Dr Lindsay McMillan, UK Clinical Psychologist, shares the journey of her professional research and clinical interest in Parental Gender Disappointment.
Pre-motherhood, I had never really considered consciously what sex I wanted my future children to be. Or had I? Playing ‘mummies and babies’ as a child and having teenage conversations with friends about imagined future babies are probably within the life experiences of many of us. I remember a friend at university being certain that one day I would have two sons and that my initial reaction was to feel quite unsure. It left me wondering, did that mean I maybe wanted a daughter one day? But also then actually, what would it be like to raise a son? – Dr Lindsay
A psychological condition?
11 years ago this month, in February 2010, I watched a documentary about Gender Disappointment. A Channel 4 Cutting Edge program called Eight Boys and Wanting A Girl presented stories from mothers in the UK and America who all very much wanted daughters and had attempted various ways to try to ensure their dream happened. What stood out for me however was the pain and upset the women in the program experienced. They were described as mothers who ‘suffer from a psychological condition called Gender Disappointment’.
The Psychology of Gender Disappointment
At this time I was training to become a Clinical Psychologist, working on an adult mental health team to support people experiencing symptoms of depression and anxiety. I began thinking about Gender Disappointment (GD) from a psychological perspective. In searching for published research on GD specifically, I could find none. I discovered a few online articles and news reports but no thorough, evidence-based understanding of what Gender Disappointment was and how it was experienced. I knew GD wasn’t considered a category in the psychiatric sense and it did not exist within the pages of the mental health diagnostic manuals. Yet I easily found lots of discussion online by mothers who talked about ‘suffering from Gender Disappointment’. These conversations of difficult emotions and thoughts in relation to their child’s sex were being more easily shared anonymously with strangers online than shared with others in real life. I decided that I wanted to study Gender Disappointment and so for the next two and a half years I dedicated my Doctoral research to this area.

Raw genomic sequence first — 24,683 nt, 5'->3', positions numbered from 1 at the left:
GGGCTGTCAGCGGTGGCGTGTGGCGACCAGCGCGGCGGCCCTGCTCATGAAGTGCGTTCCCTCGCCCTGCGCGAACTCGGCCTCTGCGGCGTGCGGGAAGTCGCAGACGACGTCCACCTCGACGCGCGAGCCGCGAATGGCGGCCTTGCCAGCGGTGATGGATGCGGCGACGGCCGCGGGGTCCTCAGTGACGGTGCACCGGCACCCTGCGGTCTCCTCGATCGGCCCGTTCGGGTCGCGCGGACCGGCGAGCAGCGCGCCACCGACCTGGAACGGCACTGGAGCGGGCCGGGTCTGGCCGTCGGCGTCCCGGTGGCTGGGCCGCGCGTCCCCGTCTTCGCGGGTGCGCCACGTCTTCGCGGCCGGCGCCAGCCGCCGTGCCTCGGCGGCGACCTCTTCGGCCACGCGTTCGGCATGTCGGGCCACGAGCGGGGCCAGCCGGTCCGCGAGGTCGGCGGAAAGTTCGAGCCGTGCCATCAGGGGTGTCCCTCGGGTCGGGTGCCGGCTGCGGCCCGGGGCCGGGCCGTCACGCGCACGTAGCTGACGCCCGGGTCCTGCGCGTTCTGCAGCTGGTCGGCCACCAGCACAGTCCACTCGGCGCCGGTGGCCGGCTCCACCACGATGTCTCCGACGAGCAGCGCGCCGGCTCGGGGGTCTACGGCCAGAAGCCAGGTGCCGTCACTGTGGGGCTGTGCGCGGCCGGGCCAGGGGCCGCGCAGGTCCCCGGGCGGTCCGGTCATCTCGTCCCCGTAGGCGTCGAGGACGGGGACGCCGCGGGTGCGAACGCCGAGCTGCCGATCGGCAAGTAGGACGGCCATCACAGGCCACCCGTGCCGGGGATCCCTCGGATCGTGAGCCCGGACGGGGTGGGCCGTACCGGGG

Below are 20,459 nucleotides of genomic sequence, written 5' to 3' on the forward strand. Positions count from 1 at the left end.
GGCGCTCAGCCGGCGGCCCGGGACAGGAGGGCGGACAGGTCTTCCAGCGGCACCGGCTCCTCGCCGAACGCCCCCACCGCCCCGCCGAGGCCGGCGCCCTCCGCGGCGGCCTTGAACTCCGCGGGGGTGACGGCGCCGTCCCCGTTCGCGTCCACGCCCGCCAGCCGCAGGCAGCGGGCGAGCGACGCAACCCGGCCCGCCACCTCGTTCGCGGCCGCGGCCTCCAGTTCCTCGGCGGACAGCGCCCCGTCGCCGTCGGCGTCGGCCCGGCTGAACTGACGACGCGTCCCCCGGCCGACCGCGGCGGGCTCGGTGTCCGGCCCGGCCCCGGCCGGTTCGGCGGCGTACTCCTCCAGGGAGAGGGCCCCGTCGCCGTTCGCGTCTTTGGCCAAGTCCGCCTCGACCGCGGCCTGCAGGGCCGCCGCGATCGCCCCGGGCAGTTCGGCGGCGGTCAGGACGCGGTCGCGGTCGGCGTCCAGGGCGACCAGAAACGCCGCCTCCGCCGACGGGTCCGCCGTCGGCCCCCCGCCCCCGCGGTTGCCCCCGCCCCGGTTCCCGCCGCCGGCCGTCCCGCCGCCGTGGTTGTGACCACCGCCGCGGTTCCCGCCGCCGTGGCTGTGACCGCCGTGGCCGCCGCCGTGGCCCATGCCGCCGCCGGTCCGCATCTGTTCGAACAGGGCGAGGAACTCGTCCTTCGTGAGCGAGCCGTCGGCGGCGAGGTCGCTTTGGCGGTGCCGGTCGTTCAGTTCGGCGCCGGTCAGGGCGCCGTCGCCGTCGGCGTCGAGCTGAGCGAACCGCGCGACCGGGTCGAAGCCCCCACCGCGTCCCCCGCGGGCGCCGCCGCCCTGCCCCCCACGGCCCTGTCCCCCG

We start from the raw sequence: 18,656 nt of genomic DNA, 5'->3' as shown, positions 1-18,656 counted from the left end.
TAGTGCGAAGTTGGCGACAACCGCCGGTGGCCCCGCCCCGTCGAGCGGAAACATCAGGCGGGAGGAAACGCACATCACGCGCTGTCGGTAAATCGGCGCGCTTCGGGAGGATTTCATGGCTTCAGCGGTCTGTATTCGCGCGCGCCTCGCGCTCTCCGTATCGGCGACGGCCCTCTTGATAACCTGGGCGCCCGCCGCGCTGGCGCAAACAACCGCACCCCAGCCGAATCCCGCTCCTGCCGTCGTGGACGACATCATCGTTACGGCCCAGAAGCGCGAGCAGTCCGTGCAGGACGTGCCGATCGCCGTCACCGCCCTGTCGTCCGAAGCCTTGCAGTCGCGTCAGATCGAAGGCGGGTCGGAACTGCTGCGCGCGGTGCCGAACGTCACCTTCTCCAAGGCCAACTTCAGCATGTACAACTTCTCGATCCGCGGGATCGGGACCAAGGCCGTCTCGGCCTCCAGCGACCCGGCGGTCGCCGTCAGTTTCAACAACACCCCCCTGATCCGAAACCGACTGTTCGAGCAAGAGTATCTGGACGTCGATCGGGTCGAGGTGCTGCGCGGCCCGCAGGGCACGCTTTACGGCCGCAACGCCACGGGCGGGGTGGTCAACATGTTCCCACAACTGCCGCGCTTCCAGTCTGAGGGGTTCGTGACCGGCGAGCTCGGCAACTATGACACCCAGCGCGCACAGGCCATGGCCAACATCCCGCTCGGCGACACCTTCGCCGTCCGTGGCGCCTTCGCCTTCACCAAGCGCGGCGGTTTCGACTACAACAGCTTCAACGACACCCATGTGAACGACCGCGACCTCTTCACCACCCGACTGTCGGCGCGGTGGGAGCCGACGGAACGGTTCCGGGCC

The GD Psychologist
Post-qualification as a Clinical Psychologist I worked with parents, children and families and then in providing psychological consultation to professionals. The trials and tribulations of becoming and being a parent became a reality for me personally. I now have my own private practice, McMillan Psychology, where I focus on offering psychological therapeutic support to parents who want to improve their emotional wellbeing, particularly those who identify with the experience of Parental Gender Disappointment.
The parents I speak to and work with regarding GD have shown me that, 11 years on, not much has changed. Gender Disappointment remains largely experienced as a taboo topic, with huge amounts of shame, blame, shoulds and shouldn’ts, guilt, misunderstandings and judgement towards the self and from others. An area where (predominantly) mums are left feeling isolated and silenced, struggling to find useful and relatable support despite this experience having the potential to impact on mental health, emotional wellbeing, relationships and bonding.
I hope that my work as ‘the GD Psychologist’ will help normalise how common it is for parents to wish for sons or daughters and more importantly, how no one should have to try to cope alone with the difficulties which can arise if this doesn’t happen.
What if we had a space for conversation about Parental Gender Disappointment?
〰️ to round up information that is available about GD
〰️ to share psychological insights from my doctoral research
〰️ to explore other professionals’ research and writing
〰️ to raise awareness of personal experiences of GD for those who want to share their stories (this could be done anonymously)
〰️ engage with other psychologists and therapists who are helping parents explore GD in their work together
Is this something you or someone you know would find helpful? Can we create something supportive here together? I’d love to hear any thoughts you have or areas for content you’d like to see.
You can find me writing about Parental Gender Disappointment on Instagram @theGDpsychologist and my blog, here on www.mcmillanpsychology.com. I can also be found on Instagram @mcmillanpsychology
Please note that theGDpsychologist blog is for psychoeducational purposes and is not the same as or to replace therapy. If you are struggling with your mental health and emotional wellbeing, please discuss with your health professional such as your GP, midwife or health visitor. If you would find a talking therapy helpful, your GP can refer you to local NHS services.